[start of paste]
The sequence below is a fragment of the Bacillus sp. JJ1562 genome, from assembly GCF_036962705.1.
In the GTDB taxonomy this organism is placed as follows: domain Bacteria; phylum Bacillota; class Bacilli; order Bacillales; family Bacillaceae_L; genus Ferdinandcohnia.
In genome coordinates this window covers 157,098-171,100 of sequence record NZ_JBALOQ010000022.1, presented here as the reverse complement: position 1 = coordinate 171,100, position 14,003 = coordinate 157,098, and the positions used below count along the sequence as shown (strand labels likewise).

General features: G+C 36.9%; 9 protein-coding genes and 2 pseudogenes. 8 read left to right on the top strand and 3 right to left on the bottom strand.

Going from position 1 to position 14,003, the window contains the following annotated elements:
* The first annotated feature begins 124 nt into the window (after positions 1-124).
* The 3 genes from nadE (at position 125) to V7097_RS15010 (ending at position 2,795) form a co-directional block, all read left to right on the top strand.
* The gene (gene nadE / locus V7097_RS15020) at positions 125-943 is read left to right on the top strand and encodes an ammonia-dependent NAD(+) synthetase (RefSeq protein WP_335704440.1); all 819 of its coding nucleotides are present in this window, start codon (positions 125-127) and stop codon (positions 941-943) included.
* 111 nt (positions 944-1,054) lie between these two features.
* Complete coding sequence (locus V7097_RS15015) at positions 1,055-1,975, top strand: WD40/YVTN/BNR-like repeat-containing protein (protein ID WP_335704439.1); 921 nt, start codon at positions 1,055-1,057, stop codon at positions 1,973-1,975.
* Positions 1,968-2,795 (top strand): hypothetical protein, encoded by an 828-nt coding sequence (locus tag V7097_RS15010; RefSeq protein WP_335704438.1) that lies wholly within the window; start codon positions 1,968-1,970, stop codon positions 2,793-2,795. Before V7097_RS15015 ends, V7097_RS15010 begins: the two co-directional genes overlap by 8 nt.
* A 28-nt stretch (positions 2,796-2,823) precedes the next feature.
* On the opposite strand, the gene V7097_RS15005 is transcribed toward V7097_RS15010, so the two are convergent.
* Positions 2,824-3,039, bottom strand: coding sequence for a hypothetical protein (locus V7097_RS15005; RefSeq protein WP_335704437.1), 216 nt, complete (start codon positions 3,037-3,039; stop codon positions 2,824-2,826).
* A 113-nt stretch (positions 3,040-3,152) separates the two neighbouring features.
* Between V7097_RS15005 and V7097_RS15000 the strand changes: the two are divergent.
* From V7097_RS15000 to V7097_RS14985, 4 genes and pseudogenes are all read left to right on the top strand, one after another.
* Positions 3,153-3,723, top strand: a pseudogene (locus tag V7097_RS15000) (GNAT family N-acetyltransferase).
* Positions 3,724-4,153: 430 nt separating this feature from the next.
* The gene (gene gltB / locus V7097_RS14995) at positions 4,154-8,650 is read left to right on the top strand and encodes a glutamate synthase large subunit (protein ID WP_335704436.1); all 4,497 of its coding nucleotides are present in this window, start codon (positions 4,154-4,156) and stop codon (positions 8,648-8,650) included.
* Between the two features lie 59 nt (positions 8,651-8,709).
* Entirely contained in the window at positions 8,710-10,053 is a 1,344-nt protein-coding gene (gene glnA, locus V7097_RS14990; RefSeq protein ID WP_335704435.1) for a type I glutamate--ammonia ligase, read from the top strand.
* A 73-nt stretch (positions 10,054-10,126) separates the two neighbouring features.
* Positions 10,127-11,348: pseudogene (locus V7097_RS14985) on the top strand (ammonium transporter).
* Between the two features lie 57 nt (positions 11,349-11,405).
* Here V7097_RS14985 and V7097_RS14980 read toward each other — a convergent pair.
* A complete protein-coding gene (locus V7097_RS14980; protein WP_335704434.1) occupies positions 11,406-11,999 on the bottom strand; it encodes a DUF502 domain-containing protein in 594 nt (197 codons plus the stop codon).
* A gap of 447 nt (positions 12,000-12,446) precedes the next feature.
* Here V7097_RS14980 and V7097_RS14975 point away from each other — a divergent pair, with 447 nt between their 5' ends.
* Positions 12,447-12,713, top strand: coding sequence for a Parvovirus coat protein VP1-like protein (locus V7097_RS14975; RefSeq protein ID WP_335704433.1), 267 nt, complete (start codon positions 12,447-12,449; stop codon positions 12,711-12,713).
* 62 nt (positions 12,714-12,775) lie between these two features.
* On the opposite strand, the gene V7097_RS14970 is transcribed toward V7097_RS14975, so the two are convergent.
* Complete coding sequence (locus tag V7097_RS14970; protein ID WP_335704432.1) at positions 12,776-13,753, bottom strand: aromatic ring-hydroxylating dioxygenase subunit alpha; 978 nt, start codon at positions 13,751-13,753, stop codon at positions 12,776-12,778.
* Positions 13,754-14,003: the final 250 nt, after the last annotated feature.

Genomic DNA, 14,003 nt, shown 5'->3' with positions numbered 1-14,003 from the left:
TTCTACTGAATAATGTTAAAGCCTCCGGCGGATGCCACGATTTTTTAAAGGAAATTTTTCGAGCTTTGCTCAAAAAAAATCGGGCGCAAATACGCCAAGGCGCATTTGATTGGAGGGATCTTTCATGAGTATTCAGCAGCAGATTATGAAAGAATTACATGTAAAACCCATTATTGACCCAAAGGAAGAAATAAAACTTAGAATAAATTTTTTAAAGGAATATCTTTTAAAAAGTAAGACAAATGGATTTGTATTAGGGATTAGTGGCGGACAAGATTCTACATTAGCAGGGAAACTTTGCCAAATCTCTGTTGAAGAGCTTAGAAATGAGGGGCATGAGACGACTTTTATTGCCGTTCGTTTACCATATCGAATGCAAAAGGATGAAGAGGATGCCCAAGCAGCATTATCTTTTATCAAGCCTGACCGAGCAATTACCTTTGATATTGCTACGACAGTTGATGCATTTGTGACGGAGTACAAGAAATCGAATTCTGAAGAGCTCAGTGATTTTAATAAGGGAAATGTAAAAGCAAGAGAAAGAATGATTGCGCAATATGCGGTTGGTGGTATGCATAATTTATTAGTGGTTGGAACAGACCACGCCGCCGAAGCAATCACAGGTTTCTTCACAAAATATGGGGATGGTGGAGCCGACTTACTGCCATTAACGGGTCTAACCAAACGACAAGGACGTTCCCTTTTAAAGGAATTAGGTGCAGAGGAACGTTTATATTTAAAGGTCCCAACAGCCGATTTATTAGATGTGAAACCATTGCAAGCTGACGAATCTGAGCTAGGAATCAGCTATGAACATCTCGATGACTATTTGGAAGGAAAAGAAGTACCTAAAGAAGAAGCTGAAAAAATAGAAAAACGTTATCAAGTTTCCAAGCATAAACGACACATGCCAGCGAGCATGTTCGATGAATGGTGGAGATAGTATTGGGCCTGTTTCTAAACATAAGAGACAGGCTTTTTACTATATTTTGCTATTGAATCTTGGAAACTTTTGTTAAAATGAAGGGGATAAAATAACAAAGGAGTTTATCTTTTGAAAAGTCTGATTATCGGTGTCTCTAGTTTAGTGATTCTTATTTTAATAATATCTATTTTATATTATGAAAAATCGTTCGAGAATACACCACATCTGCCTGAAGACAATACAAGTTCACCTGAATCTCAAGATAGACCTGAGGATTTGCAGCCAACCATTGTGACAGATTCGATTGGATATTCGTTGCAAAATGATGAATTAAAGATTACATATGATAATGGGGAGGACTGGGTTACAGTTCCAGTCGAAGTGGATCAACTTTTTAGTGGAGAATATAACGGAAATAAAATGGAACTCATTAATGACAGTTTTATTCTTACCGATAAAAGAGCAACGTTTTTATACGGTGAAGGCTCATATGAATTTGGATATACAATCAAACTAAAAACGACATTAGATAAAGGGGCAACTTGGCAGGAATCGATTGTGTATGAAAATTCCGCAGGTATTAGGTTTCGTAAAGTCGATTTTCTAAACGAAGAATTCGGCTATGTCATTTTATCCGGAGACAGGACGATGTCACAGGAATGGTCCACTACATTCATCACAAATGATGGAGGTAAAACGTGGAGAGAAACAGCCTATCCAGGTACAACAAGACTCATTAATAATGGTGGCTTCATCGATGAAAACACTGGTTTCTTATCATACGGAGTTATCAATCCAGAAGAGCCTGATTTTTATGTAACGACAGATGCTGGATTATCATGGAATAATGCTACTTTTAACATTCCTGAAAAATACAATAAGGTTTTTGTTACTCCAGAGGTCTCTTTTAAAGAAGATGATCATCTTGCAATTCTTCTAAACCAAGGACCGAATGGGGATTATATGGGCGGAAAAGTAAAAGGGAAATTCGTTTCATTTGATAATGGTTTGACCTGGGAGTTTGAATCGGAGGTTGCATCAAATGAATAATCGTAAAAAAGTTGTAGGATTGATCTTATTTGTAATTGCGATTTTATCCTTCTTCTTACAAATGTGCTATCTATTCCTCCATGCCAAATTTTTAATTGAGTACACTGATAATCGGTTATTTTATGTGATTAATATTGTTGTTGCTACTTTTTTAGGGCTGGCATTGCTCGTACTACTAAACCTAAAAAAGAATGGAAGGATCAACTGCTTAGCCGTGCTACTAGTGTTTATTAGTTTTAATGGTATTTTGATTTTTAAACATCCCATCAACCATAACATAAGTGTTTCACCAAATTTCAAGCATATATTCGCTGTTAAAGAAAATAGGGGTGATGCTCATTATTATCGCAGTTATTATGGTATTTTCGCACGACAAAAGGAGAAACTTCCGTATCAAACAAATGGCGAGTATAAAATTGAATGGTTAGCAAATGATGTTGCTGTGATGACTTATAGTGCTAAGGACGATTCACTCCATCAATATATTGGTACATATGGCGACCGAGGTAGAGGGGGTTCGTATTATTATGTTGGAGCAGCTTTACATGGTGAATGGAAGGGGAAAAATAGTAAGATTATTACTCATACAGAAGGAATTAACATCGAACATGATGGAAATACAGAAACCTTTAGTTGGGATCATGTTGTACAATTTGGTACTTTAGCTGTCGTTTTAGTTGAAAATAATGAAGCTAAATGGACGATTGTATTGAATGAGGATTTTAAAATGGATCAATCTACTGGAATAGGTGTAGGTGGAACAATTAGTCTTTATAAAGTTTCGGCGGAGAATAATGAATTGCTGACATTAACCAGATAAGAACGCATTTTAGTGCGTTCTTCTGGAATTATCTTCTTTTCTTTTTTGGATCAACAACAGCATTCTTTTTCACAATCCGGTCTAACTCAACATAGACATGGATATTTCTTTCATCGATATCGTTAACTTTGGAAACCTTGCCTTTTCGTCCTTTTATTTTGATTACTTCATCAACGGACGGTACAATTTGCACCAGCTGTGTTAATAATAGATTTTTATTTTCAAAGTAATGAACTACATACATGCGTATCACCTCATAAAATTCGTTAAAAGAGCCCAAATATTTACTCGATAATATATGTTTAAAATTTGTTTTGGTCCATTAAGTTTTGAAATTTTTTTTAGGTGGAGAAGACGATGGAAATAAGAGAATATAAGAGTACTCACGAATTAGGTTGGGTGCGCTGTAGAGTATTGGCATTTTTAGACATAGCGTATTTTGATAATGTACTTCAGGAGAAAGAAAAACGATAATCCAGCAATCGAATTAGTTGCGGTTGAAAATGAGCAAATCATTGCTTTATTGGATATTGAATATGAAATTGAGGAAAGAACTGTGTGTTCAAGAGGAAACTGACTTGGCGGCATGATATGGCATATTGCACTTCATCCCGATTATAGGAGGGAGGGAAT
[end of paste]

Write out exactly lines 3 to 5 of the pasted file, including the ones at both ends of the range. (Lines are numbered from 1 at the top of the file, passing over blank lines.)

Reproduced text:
In genome coordinates this window covers 157,098-171,100 of sequence record NZ_JBALOQ010000022.1, presented here as the reverse complement: position 1 = coordinate 171,100, position 14,003 = coordinate 157,098, and the positions used below count along the sequence as shown (strand labels likewise).

General features: G+C 36.9%; 9 protein-coding genes and 2 pseudogenes. 8 read left to right on the top strand and 3 right to left on the bottom strand.

Going from position 1 to position 14,003, the window contains the following annotated elements: